What’s more fun: to Give or to Receive?

Via Amy Nobles Dolan
on Dec 17, 2010
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Yoga Thoughts on Which is Really Better.

“It is better to give than to receive.”

You hear this adage a lot at this time of year when giving and receiving gifts is at the forefront of people’s minds. It’s true, though, on a million levels. The world is a better place when we’re sharing our gifts with and for others. We’re nicer people when we’re focused on what we can give rather than on what we can get. Consciously searching for ways to give makes us more aware of the needs and wants of those around us.

Thirteen Christmases as a mother have given me a slightly different take on this saying. Talk to any kid about Christmas, and it won’t be long before you’re talking about presents. Mine spend weeks perfecting their Christmas lists. They pore through catalogs. They listen avidly to their friends on the school bus. They can’t sleep on Christmas Eve. While they know Christmas is about a whole lot more, they love presents! Early on Christmas morning, when the five of us are around the tree discovering what Santa brought, receiving gifts is pretty darn good.

The good news is, in addition to their passion for receiving Christmas presents, my kids really do love giving gifts. They love to go shopping for one another. Annually, the gifts they choose for each other are the biggest “hits” of the season. There is nothing sweeter to me than watching my child dance with excitement as his sister opens the gift he chose for her. It warms my heart that my children are such enthusiastic, joyful givers.

While they would probably pause at the notion that is it better to give than to receive, I think they would all agree that giving is easier. In a way, giving a gift puts them in the driver’s seat of the exchange. (That’s a good “seat” for the 13-and-under-crowd!) After all, they’ve thought about their loved one. They’ve chosen the gift. They’ve wrapped it up and presented it. Additionally, for my spot-light shy children, being the giver draws less attention. As soon as the gift changes hands, the limelight shifts from the giver to the receiver. All eyes are now on the person opening the present.

When they are opening presents from anyone but Santa, I think they feel a little exposed. There’s very little risk of disappointment when it comes to opening a gift from Santa. He knows your inner heart. After all, you’ve mailed its contents to him in an elaborately decorated wish list! But anyone else (your grandmother or your cousin, say) may not be as well-informed. There is simply no guessing what might be in that package. What if it isn’t what you want? What if you don’t like it? Opening a present like that can be nerve-wracking – especially when you’re working on only a few hours of sleep!

Still, with years of practice, a little life experience and some budding self-awareness, our children are growing into graceful, gracious gift-receivers. Watching them do so has affirmed some of yoga’s most powerful lessons. First, setting aside expectations (here’s a good article on yoga and expectations) is a great way to avoid being disappointed. My artistic, older daughter loves to look at her wrapped gifts for a few moments before she opens them. She will often comment on the wrapping or the bow. She seems to love just having a present in her hands. To my yoga mind, she’s shifting her experience to the joy of the gift itself rather than getting tangled up in what she hopes it might contain.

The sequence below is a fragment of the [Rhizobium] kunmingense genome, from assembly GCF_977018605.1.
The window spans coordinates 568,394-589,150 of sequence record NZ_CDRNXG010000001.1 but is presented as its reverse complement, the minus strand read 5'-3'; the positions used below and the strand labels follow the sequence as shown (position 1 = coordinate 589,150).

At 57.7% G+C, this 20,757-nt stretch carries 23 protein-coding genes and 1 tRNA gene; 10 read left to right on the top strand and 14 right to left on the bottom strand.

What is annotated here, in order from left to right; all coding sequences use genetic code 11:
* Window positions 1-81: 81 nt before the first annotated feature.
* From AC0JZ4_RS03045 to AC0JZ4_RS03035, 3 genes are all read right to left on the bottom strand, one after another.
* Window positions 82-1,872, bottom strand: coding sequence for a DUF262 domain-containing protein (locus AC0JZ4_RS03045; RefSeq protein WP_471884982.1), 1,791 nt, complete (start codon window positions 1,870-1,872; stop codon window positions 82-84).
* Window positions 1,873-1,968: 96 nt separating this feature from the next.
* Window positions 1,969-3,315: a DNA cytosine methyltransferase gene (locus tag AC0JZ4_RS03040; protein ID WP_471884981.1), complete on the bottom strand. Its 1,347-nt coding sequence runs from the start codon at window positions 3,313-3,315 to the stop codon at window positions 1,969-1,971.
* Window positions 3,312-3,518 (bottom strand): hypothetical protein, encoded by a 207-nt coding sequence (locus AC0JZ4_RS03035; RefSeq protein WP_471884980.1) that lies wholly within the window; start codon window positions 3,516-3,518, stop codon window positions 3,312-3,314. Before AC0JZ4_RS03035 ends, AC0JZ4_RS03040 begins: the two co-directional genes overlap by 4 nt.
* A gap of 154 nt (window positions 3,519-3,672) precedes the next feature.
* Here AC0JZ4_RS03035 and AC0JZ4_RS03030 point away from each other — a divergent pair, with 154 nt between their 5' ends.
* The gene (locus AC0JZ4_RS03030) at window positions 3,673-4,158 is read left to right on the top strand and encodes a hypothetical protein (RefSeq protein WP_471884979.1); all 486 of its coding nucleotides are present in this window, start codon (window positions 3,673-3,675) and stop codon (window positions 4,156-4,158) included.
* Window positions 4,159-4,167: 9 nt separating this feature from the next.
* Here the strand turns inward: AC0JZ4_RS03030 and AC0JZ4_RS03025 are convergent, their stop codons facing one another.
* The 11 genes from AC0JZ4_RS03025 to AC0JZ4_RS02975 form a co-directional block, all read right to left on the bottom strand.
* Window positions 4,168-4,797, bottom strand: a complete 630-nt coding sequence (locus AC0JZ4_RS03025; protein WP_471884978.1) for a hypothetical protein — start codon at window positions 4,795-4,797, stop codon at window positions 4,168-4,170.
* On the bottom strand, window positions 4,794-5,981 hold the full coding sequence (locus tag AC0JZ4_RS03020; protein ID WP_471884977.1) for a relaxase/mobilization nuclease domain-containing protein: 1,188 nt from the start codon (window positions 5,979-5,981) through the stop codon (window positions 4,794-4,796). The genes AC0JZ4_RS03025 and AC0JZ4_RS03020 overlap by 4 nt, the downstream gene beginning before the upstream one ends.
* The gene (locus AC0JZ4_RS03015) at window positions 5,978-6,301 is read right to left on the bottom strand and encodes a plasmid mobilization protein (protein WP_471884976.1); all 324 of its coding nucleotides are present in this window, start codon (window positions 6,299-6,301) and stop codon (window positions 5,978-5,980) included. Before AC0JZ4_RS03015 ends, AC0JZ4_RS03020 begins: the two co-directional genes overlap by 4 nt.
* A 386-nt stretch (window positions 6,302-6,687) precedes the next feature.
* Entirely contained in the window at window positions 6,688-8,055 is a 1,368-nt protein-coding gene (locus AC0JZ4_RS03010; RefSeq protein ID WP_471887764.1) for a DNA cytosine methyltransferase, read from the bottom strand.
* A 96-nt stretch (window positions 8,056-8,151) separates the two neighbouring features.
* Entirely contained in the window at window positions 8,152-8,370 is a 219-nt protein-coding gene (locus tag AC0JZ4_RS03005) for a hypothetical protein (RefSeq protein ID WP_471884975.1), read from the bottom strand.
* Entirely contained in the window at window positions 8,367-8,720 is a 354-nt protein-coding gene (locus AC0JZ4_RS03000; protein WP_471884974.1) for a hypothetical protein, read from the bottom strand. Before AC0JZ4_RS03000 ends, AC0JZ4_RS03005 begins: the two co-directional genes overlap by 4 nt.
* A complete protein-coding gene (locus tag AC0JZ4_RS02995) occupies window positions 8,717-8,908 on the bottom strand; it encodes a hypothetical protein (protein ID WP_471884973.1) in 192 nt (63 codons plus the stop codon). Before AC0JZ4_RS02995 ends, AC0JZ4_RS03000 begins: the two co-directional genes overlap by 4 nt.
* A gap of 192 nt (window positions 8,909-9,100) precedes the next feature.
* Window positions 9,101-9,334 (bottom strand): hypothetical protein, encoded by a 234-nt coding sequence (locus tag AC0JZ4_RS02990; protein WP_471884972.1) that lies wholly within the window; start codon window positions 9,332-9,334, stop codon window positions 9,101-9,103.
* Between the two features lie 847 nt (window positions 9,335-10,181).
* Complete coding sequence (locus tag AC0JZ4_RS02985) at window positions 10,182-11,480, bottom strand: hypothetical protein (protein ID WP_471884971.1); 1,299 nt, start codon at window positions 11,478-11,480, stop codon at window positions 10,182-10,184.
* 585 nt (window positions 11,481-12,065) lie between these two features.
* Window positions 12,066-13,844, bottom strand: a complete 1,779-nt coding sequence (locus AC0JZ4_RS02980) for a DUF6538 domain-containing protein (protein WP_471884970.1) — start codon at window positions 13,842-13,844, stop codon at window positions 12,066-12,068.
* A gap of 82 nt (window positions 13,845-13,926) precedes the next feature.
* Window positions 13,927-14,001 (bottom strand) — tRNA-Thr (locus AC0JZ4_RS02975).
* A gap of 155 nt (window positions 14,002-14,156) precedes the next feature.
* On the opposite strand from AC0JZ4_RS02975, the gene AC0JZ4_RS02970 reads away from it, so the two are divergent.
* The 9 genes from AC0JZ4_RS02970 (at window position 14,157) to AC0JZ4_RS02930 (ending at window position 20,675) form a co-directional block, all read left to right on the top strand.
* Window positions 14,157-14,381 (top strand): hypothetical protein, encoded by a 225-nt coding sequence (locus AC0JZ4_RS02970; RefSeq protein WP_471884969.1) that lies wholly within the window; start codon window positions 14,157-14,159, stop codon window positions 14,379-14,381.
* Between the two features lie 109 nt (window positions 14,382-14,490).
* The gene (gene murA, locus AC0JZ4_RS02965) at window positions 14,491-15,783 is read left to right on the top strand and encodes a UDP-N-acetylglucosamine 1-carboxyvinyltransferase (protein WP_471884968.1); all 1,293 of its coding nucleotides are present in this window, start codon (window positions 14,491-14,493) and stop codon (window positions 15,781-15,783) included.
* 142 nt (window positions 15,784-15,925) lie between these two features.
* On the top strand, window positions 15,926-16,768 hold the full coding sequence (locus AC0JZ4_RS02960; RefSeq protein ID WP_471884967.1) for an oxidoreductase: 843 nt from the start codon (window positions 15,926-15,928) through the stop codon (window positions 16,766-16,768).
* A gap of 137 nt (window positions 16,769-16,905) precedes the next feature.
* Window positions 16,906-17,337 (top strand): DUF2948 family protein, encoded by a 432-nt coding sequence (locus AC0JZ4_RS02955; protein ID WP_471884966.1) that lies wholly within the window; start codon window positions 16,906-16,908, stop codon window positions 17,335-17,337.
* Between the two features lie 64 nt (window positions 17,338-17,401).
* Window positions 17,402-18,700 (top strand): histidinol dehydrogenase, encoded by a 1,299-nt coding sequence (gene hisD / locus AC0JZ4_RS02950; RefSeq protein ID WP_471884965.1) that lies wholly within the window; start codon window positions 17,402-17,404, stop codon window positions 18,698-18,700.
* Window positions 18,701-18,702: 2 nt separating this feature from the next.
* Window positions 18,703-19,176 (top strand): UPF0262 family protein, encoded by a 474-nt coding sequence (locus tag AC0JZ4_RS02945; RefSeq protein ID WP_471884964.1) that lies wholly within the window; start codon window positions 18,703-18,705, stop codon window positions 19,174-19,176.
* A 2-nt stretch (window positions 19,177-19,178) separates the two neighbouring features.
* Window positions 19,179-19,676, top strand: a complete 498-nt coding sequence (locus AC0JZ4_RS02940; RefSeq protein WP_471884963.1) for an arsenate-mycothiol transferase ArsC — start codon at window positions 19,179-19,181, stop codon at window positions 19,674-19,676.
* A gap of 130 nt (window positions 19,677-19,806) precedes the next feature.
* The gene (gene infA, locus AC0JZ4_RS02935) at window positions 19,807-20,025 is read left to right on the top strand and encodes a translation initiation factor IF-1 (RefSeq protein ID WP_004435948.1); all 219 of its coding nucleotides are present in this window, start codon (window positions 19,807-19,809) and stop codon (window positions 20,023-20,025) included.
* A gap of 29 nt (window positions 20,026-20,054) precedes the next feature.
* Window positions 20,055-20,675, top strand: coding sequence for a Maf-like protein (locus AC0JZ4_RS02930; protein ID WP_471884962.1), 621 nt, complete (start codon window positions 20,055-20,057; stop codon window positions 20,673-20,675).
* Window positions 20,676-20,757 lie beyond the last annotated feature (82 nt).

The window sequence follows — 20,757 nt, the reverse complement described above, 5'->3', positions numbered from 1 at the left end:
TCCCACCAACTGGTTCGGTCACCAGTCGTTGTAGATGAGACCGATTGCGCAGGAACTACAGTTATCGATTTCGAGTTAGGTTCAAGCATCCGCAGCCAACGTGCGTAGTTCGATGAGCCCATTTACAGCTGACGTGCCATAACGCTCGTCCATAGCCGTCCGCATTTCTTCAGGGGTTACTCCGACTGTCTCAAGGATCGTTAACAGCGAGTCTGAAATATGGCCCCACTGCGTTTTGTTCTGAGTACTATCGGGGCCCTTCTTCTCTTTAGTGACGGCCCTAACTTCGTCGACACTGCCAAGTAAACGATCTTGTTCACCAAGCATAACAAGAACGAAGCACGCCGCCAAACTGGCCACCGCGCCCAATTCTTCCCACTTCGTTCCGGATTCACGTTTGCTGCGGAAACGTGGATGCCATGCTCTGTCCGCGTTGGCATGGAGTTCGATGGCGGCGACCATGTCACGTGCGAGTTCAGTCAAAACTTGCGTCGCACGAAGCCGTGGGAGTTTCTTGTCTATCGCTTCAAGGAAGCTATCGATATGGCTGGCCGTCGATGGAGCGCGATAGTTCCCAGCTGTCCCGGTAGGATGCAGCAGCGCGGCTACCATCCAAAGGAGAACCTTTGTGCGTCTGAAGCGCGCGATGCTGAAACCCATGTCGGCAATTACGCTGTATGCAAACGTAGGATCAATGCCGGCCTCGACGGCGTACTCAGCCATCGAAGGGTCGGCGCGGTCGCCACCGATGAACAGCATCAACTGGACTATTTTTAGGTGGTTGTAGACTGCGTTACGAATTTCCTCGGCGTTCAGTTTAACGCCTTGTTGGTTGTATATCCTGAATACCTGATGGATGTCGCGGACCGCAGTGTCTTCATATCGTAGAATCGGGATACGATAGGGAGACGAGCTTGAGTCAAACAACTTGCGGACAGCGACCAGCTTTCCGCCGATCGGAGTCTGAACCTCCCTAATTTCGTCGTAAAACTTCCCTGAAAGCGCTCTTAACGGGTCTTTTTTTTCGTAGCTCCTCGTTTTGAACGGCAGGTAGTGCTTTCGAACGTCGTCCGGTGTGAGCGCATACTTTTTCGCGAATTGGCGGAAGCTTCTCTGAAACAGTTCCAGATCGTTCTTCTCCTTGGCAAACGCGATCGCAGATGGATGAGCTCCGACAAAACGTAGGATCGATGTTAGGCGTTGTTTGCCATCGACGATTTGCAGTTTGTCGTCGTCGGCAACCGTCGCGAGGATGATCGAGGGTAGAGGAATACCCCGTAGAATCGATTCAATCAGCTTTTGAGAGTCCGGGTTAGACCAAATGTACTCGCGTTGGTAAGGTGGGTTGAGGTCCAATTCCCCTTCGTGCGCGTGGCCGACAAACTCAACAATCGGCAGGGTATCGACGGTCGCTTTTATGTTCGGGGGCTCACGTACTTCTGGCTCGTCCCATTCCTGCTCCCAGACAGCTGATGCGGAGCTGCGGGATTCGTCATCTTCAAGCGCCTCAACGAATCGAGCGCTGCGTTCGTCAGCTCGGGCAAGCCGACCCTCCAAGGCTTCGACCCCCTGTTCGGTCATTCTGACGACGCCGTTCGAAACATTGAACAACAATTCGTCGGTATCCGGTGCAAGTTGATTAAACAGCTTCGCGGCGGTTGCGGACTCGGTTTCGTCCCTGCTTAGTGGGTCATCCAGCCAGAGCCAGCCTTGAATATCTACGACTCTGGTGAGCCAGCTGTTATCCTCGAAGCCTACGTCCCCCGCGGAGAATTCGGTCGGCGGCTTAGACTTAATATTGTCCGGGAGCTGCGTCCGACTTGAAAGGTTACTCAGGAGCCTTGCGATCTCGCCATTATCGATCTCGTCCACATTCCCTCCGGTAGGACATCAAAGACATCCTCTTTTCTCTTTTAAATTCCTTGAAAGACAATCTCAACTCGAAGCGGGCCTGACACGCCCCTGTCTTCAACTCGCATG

My younger daughter likes to poke, prod and shake her packages. She’s like a sleuth trying to figure out what’s inside. She does it even with the most obvious packages – the one that is clearly a book or the one from her grandmother that always contains clothes! Again, to my yoga mind, she has developed an enthusiastic sense of curiosity. Curiosity and wonder like this make every experience richer, whether opening a gift or moving through a series of yoga asana that you have done a hundred times before.  (For me a sense of curiosity is a key to maintaining beginner’s mind which keeps my practice fresh.)

My son has always had a deep awareness for other people’s feelings. He’s the first to hang back in a group to make sure the slowest walker has a companion. He’s the kid who will go sit with the boy who is all alone in the lunch room. When opening his packages, he is always very aware of the person who gave it to him. He needs no reminder that each gift has been specially chosen for him, that someone thought about, shopped for and wrapped it with him in mind. His expressions of gratitude generally center around how special and loved the gift makes him feel.

Mostly, we think of parents serving as role models for their children. Every once in a while, however, those roles get flipped. These are some of the greatest moments I have as a parent. To learn from your child is a tremendous gift — one my kids give to me unknowingly and one that I receive as gratefully as any under our tree.




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About Amy Nobles Dolan

Amy lives with her husband and three children in suburban Philadelphia. She discovered yoga when her third child was still a baby as she searched for a way to reclaim her body as her own. Very quickly, yoga went from a weekly two hours of "me-time" to a life-changing passion. It is Amy’s great joy to be able to share the very real, every-day gifts of yoga with others—through both her yoga classes and her essays about the practice. Become a fan of "Yoga Thoughts" on Facebook. You can read more Yoga Thoughts essays on her website. www.yogawithspirit.com


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